New York Daily News

April 10, 2014


 

 

NYCHA firebug in death of cop has a record and should have been evicted earlier


Marcell Dockery was arrested twice leading up to the fire he admitted to starting in the Coney Island apartment building he calls home. Under Housing Authority policy, even someone with prior arrests can be denied housing.

BY GREG B. SMITH

See also:
Officer Dennis Guerra dies after days-long fight for life following Coney Island fire; teen arson suspect faces murder charge and
Hamill: Hero first-responder died trying to save the life of Coney Island families

JEFF BACHNER FOR NEW YORK DAILY NEWS
Marcell Dockery has been charged with setting the fire that killed Police Officer Dennis Guerra. He was previously arrested for stealing his mother's cell phone and drug possession.

Marcell Dockery was arrested twice in the months before police say he set the fire that killed an NYPD housing cop, busts that could have made him eligible for eviction from his NYCHA apartment before the tragedy.

But Housing Authority officials confirmed Wednesday they were unaware of the 16-year-old’s prior arrests: a criminal mischief charge in January for stealing his mother’s cell phone and a March 4 misdemeanor arrest for marijuana possession.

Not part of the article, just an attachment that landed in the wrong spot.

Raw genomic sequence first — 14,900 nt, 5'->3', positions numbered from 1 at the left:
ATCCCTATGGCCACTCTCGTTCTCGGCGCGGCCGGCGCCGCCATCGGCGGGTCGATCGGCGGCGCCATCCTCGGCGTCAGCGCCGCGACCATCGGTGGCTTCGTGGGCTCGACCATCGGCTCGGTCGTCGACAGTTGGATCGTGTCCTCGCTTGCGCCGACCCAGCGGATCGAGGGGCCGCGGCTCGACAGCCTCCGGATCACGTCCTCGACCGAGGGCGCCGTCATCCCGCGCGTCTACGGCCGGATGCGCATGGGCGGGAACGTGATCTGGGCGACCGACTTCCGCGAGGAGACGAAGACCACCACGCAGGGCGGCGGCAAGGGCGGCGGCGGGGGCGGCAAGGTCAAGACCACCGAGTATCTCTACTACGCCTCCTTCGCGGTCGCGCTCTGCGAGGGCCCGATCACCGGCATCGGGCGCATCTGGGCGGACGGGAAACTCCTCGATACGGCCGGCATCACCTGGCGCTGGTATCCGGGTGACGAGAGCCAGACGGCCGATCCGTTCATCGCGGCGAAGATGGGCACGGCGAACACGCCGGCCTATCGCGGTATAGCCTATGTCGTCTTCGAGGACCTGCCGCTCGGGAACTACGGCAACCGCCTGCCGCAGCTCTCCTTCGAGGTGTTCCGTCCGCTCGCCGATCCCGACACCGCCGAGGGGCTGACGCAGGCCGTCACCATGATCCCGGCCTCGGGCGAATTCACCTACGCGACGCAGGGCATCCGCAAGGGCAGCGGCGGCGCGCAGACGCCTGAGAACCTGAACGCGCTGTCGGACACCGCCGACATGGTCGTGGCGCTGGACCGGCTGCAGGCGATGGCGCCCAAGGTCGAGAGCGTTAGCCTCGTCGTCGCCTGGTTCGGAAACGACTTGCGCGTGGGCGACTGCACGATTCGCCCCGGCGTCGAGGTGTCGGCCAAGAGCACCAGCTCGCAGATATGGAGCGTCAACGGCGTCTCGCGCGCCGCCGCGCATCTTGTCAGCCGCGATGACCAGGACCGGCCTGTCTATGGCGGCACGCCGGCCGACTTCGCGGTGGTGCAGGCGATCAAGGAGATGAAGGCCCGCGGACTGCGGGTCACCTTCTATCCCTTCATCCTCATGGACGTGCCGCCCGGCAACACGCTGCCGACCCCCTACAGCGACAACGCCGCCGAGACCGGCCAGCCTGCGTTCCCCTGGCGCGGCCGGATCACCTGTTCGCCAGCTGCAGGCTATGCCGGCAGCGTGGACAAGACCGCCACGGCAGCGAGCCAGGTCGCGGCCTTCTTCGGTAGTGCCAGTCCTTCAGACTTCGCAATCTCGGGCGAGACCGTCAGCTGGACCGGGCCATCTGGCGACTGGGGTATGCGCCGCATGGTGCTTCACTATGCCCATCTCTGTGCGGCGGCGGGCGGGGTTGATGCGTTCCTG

Dockery, charged Monday with assault and arson, now potentially faces murder charges in Dennis Guerra’s death.

He was also charged with a March 7 robbery of a 60-year-old tenant in his Coney Island building. NYCHA will now begin termination-of-lease proceedings against his mother. Whether the agency would have moved to evict earlier remains to be seen, and NYPD officials say they wouldn’t have notified NYCHA because the priors weren’t serious enough.

But problems have recently emerged in the system that is supposed to help keep public housing tenants safe, data obtained by the Daily News show.

NYCHA has authority to rid itself of tenants convicted of serious crimes like murder, rape, grand larceny, robbery, burglary and felony drug possession committed on its grounds. It can even evict after a mere arrest.

But NYCHA records obtained by The News show the number of such eviction cases has dropped dramatically from 1,457 in 2009 to 1,075 in 2013.